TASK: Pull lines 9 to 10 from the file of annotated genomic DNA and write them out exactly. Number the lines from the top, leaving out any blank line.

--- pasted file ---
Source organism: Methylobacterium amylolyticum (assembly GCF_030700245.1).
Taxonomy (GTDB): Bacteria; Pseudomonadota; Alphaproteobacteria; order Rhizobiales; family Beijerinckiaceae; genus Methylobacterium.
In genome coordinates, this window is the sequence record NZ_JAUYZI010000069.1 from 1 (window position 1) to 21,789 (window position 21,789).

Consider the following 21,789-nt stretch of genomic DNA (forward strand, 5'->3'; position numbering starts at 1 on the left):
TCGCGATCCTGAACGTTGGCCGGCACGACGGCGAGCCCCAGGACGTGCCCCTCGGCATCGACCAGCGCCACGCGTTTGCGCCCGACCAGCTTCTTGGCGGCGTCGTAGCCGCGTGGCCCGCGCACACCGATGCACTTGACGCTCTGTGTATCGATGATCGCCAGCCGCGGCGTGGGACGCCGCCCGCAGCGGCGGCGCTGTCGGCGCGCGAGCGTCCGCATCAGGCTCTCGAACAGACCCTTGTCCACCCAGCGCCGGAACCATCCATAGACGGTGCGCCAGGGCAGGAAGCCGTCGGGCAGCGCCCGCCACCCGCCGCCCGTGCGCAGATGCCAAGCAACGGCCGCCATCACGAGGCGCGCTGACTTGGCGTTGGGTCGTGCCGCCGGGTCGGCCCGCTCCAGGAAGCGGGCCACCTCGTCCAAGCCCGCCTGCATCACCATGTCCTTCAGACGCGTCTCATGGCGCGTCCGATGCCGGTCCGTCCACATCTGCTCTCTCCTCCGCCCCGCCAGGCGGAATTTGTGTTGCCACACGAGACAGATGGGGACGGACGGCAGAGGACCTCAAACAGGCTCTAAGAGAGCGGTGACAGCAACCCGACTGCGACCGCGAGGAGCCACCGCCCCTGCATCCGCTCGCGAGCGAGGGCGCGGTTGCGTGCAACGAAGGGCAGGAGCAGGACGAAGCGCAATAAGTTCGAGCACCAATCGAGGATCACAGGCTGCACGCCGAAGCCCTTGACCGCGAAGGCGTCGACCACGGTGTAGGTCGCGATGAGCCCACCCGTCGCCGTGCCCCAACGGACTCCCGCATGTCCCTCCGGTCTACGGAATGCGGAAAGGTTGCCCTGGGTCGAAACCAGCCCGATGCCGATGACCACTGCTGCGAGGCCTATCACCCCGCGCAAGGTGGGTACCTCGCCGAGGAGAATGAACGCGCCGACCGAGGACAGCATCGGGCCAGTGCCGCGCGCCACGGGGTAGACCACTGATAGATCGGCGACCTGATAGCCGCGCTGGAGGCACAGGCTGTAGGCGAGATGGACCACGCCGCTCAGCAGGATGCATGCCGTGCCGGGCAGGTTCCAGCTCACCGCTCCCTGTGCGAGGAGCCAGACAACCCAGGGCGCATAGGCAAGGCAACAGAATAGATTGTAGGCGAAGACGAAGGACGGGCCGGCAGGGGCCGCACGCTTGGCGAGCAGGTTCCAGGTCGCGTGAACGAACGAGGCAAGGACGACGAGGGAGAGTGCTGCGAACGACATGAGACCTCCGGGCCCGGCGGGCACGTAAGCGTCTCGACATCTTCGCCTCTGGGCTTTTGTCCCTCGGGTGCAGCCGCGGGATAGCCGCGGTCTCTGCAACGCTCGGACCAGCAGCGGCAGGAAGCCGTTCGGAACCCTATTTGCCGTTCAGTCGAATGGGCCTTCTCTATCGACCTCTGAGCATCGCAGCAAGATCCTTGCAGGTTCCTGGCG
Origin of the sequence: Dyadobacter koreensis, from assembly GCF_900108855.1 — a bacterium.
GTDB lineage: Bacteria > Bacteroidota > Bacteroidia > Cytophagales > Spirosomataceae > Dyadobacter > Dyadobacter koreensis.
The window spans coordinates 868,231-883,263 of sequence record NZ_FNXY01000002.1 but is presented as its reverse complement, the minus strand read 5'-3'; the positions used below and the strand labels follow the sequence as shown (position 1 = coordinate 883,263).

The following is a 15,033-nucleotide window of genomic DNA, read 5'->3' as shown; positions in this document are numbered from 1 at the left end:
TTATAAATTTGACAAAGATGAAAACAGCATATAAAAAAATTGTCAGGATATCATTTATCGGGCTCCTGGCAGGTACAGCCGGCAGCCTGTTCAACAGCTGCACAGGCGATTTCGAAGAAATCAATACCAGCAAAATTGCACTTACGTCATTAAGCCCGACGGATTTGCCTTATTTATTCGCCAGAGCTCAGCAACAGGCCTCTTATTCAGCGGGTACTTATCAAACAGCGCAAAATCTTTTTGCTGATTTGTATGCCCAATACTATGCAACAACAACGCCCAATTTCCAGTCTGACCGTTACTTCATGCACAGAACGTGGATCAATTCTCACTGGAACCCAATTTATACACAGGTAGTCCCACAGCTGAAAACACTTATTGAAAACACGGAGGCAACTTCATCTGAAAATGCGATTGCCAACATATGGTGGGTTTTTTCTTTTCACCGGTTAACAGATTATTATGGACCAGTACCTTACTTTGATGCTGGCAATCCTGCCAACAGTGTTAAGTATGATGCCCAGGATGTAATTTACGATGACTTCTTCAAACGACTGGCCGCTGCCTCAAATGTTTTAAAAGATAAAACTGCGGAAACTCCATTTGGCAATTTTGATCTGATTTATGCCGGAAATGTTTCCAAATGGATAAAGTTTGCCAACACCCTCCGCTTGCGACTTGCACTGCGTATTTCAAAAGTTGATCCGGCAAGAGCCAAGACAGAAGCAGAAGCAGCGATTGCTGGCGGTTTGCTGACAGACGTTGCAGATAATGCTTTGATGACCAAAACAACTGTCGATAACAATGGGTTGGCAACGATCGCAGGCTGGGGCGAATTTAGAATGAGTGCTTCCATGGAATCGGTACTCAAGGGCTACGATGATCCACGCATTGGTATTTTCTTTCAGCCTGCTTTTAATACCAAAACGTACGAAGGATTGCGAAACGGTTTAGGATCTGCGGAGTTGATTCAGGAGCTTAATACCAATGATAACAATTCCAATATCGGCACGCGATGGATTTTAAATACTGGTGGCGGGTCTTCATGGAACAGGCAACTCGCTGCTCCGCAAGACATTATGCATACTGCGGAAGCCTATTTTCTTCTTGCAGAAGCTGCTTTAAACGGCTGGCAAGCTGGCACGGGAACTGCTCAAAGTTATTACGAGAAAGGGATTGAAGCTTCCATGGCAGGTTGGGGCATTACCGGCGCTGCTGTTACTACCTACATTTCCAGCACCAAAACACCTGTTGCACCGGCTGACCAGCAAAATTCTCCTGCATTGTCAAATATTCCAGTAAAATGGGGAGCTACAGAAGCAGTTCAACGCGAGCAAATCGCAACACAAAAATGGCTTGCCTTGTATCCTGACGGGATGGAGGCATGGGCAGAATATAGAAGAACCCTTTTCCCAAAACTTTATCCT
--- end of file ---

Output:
The following is a 15,033-nucleotide window of genomic DNA, read 5'->3' as shown; positions in this document are numbered from 1 at the left end:
TTATAAATTTGACAAAGATGAAAACAGCATATAAAAAAATTGTCAGGATATCATTTATCGGGCTCCTGGCAGGTACAGCCGGCAGCCTGTTCAACAGCTGCACAGGCGATTTCGAAGAAATCAATACCAGCAAAATTGCACTTACGTCATTAAGCCCGACGGATTTGCCTTATTTATTCGCCAGAGCTCAGCAACAGGCCTCTTATTCAGCGGGTACTTATCAAACAGCGCAAAATCTTTTTGCTGATTTGTATGCCCAATACTATGCAACAACAACGCCCAATTTCCAGTCTGACCGTTACTTCATGCACAGAACGTGGATCAATTCTCACTGGAACCCAATTTATACACAGGTAGTCCCACAGCTGAAAACACTTATTGAAAACACGGAGGCAACTTCATCTGAAAATGCGATTGCCAACATATGGTGGGTTTTTTCTTTTCACCGGTTAACAGATTATTATGGACCAGTACCTTACTTTGATGCTGGCAATCCTGCCAACAGTGTTAAGTATGATGCCCAGGATGTAATTTACGATGACTTCTTCAAACGACTGGCCGCTGCCTCAAATGTTTTAAAAGATAAAACTGCGGAAACTCCATTTGGCAATTTTGATCTGATTTATGCCGGAAATGTTTCCAAATGGATAAAGTTTGCCAACACCCTCCGCTTGCGACTTGCACTGCGTATTTCAAAAGTTGATCCGGCAAGAGCCAAGACAGAAGCAGAAGCAGCGATTGCTGGCGGTTTGCTGACAGACGTTGCAGATAATGCTTTGATGACCAAAACAACTGTCGATAACAATGGGTTGGCAACGATCGCAGGCTGGGGCGAATTTAGAATGAGTGCTTCCATGGAATCGGTACTCAAGGGCTACGATGATCCACGCATTGGTATTTTCTTTCAGCCTGCTTTTAATACCAAAACGTACGAAGGATTGCGAAACGGTTTAGGATCTGCGGAGTTGATTCAGGAGCTTAATACCAATGATAACAATTCCAATATCGGCACGCGATGGATTTTAAATACTGGTGGCGGGTCTTCATGGAACAGGCAACTCGCTGCTCCGCAAGACATTATGCATACTGCGGAAGCCTATTTTCTTCTTGCAGAAGCTGCTTTAAACGGCTGGCAAGCTGGCACGGGAACTGCTCAAAGTTATTACGAGAAAGGGATTGAAGCTTCCATGGCAGGTTGGGGCATTACCGGCGCTGCTGTTACTACCTACATTTCCAGCACCAAAACACCTGTTGCACCGGCTGACCAGCAAAATTCTCCTGCATTGTCAAATATTCCAGTAAAATGGGGAGCTACAGAAGCAGTTCAACGCGAGCAAATCGCAACACAAAAATGGCTTGCCTTGTATCCTGACGGGATGGAGGCATGGGCAGAATATAGAAGAACCCTTTTCCCAAAACTTTATCCT